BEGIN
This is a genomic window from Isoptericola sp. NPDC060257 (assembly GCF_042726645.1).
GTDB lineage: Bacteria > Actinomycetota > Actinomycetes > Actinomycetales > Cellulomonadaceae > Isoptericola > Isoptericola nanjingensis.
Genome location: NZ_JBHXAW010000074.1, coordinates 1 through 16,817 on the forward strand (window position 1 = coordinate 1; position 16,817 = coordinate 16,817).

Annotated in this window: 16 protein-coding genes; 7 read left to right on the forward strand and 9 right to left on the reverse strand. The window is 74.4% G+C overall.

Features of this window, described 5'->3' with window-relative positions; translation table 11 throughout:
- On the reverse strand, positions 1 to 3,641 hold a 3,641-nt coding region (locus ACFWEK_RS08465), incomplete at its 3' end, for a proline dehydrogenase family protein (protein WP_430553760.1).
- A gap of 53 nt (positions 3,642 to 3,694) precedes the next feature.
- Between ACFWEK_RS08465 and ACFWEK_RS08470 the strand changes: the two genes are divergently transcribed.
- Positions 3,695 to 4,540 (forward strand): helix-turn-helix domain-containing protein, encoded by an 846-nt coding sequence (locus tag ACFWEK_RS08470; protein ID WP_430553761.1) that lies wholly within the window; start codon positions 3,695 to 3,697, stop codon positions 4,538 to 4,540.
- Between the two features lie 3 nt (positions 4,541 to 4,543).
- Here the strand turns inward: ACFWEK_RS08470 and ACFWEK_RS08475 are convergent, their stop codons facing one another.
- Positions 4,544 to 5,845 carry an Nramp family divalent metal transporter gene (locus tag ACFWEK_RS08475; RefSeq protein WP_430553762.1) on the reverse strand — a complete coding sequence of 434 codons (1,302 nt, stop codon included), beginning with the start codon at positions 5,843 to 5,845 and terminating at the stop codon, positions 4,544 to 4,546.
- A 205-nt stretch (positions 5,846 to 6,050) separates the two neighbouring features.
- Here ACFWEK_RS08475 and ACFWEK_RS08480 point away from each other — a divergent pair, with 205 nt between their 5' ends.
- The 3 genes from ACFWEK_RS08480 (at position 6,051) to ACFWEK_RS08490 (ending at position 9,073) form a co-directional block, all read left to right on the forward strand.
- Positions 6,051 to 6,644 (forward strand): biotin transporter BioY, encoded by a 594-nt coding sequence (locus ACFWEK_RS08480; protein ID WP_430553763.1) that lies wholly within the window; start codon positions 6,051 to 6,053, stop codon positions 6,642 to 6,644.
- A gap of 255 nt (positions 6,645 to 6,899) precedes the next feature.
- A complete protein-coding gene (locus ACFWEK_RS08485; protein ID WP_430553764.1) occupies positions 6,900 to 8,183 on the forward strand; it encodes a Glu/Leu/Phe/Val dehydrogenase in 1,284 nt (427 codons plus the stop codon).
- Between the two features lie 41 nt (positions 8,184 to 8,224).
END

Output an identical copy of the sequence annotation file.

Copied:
This is a genomic window from Isoptericola sp. NPDC060257 (assembly GCF_042726645.1).
GTDB lineage: Bacteria > Actinomycetota > Actinomycetes > Actinomycetales > Cellulomonadaceae > Isoptericola > Isoptericola nanjingensis.
Genome location: NZ_JBHXAW010000074.1, coordinates 1 through 16,817 on the forward strand (window position 1 = coordinate 1; position 16,817 = coordinate 16,817).

Annotated in this window: 16 protein-coding genes; 7 read left to right on the forward strand and 9 right to left on the reverse strand. The window is 74.4% G+C overall.

Features of this window, described 5'->3' with window-relative positions; translation table 11 throughout:
- On the reverse strand, positions 1 to 3,641 hold a 3,641-nt coding region (locus ACFWEK_RS08465), incomplete at its 3' end, for a proline dehydrogenase family protein (protein WP_430553760.1).
- A gap of 53 nt (positions 3,642 to 3,694) precedes the next feature.
- Between ACFWEK_RS08465 and ACFWEK_RS08470 the strand changes: the two genes are divergently transcribed.
- Positions 3,695 to 4,540 (forward strand): helix-turn-helix domain-containing protein, encoded by an 846-nt coding sequence (locus tag ACFWEK_RS08470; protein ID WP_430553761.1) that lies wholly within the window; start codon positions 3,695 to 3,697, stop codon positions 4,538 to 4,540.
- Between the two features lie 3 nt (positions 4,541 to 4,543).
- Here the strand turns inward: ACFWEK_RS08470 and ACFWEK_RS08475 are convergent, their stop codons facing one another.
- Positions 4,544 to 5,845 carry an Nramp family divalent metal transporter gene (locus tag ACFWEK_RS08475; RefSeq protein WP_430553762.1) on the reverse strand — a complete coding sequence of 434 codons (1,302 nt, stop codon included), beginning with the start codon at positions 5,843 to 5,845 and terminating at the stop codon, positions 4,544 to 4,546.
- A 205-nt stretch (positions 5,846 to 6,050) separates the two neighbouring features.
- Here ACFWEK_RS08475 and ACFWEK_RS08480 point away from each other — a divergent pair, with 205 nt between their 5' ends.
- The 3 genes from ACFWEK_RS08480 (at position 6,051) to ACFWEK_RS08490 (ending at position 9,073) form a co-directional block, all read left to right on the forward strand.
- Positions 6,051 to 6,644 (forward strand): biotin transporter BioY, encoded by a 594-nt coding sequence (locus ACFWEK_RS08480; protein ID WP_430553763.1) that lies wholly within the window; start codon positions 6,051 to 6,053, stop codon positions 6,642 to 6,644.
- A gap of 255 nt (positions 6,645 to 6,899) precedes the next feature.
- A complete protein-coding gene (locus ACFWEK_RS08485; protein ID WP_430553764.1) occupies positions 6,900 to 8,183 on the forward strand; it encodes a Glu/Leu/Phe/Val dehydrogenase in 1,284 nt (427 codons plus the stop codon).
- Between the two features lie 41 nt (positions 8,184 to 8,224).